A Carlow University study explores the decision-making of Pennsylvania’s licensed clinicians, and lays the groundwork for future research.
A client and a therapist walk into an office.
What sounds like a twist on the beginning of an old joke, should
really be the beginning of building lasting trust between client
"Confidentiality is at the core of our profession," said Joy
Krumenacker, a second year student in the Doctor of Psychology (PsyD) program at Carlow University. "People tell us their
deepest, darkest secrets. We need to make sure we are
offering them a safe place, where they can share their secrets and
not be worried that we will break their confidence."
Most times the confidences that are shared between client and
therapist are sacrosanct. Sometimes, however, what the client
relates during therapy can cause the therapist to wrestle with a
difficult ethical or moral dilemma. Criminal activity — be it
drug use, theft, assault, or worse — is often at the center of the
gray area for most therapists.
"Ethical and moral ambiguity is so inherent in counseling," said
Angela Harrington, a first-year student in Carlow's PsyD
program. "I was curious to see how others deal with these
That curiosity spurred Krumenacker and Harrington to become part
of a research project, with Joseph Roberts, PhD, an assistant
professor of psychology at Carlow.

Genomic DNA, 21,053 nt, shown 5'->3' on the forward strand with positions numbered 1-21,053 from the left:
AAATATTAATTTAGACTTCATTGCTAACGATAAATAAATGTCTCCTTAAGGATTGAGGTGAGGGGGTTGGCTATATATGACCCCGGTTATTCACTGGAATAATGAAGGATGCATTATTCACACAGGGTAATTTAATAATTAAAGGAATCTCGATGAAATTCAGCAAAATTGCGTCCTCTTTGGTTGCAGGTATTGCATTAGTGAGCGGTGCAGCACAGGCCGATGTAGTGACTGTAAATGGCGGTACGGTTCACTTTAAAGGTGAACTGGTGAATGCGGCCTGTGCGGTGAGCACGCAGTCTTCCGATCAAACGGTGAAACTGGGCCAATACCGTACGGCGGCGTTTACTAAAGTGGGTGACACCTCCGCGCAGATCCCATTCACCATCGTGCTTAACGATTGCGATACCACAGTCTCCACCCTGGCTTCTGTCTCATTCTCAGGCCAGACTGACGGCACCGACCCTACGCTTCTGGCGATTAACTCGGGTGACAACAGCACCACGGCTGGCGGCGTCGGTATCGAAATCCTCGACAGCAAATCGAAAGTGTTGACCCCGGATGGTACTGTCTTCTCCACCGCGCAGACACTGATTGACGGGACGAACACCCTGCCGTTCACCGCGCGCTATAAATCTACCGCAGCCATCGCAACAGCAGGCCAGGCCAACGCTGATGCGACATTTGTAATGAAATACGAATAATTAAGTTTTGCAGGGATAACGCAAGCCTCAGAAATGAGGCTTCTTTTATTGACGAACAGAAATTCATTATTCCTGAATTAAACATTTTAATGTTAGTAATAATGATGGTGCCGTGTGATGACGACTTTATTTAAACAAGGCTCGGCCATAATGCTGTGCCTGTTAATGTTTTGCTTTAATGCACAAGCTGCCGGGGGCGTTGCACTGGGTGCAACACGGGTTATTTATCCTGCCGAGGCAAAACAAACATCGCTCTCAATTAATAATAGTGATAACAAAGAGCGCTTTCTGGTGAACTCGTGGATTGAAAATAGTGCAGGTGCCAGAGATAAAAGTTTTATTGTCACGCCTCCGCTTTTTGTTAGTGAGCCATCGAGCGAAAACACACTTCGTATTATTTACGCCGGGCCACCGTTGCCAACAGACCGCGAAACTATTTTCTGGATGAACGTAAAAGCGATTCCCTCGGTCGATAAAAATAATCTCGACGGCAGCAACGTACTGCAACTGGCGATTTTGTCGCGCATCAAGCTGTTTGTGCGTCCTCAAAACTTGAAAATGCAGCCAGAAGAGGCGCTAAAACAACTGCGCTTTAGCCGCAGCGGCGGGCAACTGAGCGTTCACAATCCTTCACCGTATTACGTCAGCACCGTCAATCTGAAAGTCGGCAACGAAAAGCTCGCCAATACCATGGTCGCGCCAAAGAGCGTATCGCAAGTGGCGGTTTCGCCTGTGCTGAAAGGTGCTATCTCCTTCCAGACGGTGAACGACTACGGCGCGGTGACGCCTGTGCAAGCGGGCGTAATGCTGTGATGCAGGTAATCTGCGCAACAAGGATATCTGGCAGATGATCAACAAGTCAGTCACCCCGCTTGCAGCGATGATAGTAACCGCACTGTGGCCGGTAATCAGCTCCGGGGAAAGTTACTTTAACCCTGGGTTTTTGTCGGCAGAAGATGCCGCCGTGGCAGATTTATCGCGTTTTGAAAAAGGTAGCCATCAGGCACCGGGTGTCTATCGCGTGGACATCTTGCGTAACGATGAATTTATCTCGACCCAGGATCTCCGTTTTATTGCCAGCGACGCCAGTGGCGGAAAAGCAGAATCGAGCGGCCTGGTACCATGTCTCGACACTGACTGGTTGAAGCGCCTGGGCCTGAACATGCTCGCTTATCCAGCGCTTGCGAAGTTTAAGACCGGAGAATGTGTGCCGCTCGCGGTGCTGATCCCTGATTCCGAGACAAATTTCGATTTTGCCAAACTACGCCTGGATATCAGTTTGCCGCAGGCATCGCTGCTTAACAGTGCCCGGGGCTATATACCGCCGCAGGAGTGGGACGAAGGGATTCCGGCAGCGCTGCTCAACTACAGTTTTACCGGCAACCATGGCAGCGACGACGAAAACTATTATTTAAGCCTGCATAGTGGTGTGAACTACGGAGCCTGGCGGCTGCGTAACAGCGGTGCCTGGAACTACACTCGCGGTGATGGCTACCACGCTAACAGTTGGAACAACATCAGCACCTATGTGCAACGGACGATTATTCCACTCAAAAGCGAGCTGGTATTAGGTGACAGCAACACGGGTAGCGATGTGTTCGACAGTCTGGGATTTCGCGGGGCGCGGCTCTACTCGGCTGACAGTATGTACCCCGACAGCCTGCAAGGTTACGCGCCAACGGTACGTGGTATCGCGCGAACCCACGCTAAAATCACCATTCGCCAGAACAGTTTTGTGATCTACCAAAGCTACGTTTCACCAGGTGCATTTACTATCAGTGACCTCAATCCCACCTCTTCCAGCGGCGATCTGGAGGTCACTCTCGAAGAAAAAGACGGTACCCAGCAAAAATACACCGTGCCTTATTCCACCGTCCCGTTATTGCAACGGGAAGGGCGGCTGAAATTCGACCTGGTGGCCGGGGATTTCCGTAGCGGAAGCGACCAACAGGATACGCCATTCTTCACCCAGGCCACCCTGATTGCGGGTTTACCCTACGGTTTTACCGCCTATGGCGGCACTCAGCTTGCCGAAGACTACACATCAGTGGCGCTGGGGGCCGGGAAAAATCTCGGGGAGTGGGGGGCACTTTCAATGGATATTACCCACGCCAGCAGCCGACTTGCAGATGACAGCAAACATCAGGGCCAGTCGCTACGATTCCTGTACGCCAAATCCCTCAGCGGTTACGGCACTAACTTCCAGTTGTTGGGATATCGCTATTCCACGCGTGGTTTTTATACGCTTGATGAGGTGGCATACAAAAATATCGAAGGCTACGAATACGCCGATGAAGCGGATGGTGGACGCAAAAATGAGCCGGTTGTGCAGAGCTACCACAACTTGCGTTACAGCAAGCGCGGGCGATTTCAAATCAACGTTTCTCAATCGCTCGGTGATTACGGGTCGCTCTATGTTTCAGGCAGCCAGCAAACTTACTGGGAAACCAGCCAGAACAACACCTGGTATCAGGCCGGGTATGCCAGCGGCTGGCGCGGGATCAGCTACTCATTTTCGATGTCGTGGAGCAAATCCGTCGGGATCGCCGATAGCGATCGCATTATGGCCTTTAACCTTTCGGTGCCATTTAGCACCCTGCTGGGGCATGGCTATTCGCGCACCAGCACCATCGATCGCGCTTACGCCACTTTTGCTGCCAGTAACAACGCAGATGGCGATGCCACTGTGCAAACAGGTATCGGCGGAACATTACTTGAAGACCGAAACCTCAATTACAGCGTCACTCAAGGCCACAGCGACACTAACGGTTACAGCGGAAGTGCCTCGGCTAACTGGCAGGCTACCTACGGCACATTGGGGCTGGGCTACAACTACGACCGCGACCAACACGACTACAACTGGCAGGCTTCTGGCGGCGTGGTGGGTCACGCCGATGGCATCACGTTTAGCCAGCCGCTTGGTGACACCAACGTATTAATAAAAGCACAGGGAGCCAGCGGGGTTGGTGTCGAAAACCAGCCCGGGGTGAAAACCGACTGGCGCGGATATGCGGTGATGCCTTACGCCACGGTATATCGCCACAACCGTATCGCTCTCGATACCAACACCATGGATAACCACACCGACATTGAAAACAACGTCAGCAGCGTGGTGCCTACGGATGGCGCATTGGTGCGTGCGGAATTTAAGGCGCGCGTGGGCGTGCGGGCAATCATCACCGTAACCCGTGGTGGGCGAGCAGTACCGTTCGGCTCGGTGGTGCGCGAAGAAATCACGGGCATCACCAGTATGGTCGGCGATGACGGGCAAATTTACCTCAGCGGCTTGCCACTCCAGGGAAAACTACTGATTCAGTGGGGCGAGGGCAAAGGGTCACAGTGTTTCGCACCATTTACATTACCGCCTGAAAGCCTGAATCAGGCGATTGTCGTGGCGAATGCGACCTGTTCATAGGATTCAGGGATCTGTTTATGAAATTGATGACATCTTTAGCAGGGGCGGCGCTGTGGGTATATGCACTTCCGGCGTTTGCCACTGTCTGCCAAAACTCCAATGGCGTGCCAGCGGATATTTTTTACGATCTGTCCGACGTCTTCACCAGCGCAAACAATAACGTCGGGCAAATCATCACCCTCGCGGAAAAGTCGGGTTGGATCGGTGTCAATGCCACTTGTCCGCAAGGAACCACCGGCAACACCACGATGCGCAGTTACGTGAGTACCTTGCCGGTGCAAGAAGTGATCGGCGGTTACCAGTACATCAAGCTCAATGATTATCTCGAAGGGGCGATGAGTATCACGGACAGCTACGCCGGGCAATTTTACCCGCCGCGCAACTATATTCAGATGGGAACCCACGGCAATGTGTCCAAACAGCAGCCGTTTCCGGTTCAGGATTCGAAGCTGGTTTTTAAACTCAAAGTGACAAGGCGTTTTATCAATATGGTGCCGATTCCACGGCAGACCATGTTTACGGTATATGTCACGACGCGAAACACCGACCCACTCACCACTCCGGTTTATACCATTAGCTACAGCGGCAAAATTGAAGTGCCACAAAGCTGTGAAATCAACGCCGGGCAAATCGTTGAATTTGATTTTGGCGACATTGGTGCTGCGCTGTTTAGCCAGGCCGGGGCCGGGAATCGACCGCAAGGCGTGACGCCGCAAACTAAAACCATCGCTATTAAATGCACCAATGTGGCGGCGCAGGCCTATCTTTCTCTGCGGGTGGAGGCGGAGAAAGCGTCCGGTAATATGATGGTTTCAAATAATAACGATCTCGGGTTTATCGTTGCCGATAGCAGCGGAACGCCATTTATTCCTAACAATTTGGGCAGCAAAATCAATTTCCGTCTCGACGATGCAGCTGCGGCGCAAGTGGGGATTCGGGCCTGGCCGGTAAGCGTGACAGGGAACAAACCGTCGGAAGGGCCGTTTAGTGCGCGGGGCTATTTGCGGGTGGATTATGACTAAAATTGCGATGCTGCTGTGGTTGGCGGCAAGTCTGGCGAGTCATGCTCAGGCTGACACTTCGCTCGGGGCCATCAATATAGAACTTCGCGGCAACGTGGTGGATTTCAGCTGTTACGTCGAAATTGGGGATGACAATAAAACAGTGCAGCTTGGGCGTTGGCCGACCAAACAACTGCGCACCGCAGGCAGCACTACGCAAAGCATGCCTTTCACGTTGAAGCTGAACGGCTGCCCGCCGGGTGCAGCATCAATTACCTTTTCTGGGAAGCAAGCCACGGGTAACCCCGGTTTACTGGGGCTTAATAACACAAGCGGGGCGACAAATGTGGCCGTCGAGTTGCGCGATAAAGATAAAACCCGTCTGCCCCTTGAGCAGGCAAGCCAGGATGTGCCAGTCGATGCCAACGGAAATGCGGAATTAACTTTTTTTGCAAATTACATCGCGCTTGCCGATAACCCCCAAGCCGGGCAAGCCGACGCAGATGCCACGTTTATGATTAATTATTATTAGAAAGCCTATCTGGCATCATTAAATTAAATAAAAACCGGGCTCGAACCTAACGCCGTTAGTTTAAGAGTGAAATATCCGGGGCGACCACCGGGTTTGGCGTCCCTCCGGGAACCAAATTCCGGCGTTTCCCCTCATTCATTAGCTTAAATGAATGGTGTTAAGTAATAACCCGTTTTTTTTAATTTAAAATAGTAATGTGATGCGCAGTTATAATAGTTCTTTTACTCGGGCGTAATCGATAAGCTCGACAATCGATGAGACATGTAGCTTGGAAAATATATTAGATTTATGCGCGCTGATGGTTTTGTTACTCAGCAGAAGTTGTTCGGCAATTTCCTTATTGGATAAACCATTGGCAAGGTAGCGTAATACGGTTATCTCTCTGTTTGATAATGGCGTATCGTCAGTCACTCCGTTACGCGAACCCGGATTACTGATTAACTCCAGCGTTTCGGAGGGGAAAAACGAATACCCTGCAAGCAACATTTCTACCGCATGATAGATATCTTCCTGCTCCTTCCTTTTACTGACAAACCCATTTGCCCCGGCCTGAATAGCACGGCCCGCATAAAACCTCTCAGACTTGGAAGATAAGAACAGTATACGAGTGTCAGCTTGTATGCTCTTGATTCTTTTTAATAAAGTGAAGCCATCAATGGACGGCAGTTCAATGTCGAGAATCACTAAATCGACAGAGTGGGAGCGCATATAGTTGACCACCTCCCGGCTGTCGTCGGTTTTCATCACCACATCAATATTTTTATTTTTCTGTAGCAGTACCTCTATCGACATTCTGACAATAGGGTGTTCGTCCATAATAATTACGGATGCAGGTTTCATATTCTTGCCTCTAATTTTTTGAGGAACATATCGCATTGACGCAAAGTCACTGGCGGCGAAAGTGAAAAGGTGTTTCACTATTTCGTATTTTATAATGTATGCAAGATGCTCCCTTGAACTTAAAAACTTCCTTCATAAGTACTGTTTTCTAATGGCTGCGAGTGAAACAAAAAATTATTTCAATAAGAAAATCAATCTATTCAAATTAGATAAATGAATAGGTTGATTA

"A solid foundation of knowledge and skills is essential for the
scientifically informed professional practice of psychology, and
Carlow's PsyD program is committed to students advancing the
knowledge in the profession through research as they seek to become
better clinicians," said Robert Reed, PsyD, chair of the Department
of Psychology and Counseling at Carlow, and interim dean of the
Graduate School. "This is one of the bases for accreditation
from the American Psychological Association (APA), and Carlow
was recently awarded the program maximum seven-year
Krumenacker, Harrington, and Dr. Roberts, along with 2010
undergraduate alumna, Vanessa Vudy, and master's of professional
counseling students Jenna Dlugos and Zia Sultan surveyed more than
150 of Pennsylvania's licensed clinicians, exploring what factors
most help them decide when to report criminal activity that comes
to their attention during a counseling session. The research
phase of their study, titled "Peripheral Criminal Activity:
Implications for Practice and Supervision in Mental Health
Settings," is complete, and they are working toward getting their
results published this spring.
"Most forms of criminal behavior are not required to be reported
by a therapist, but how they respond can be the difference between
jeopardizing a therapeutic relationship or not," said
Harrington. "It's often a decision to immediately act versus
not do anything."
A landmark case, Tarasoff vs. Regents of the University of
California, decided by the California Supreme Court in 1974,
held that mental health professionals have a duty to protect
individuals who are being threatened with bodily harm by a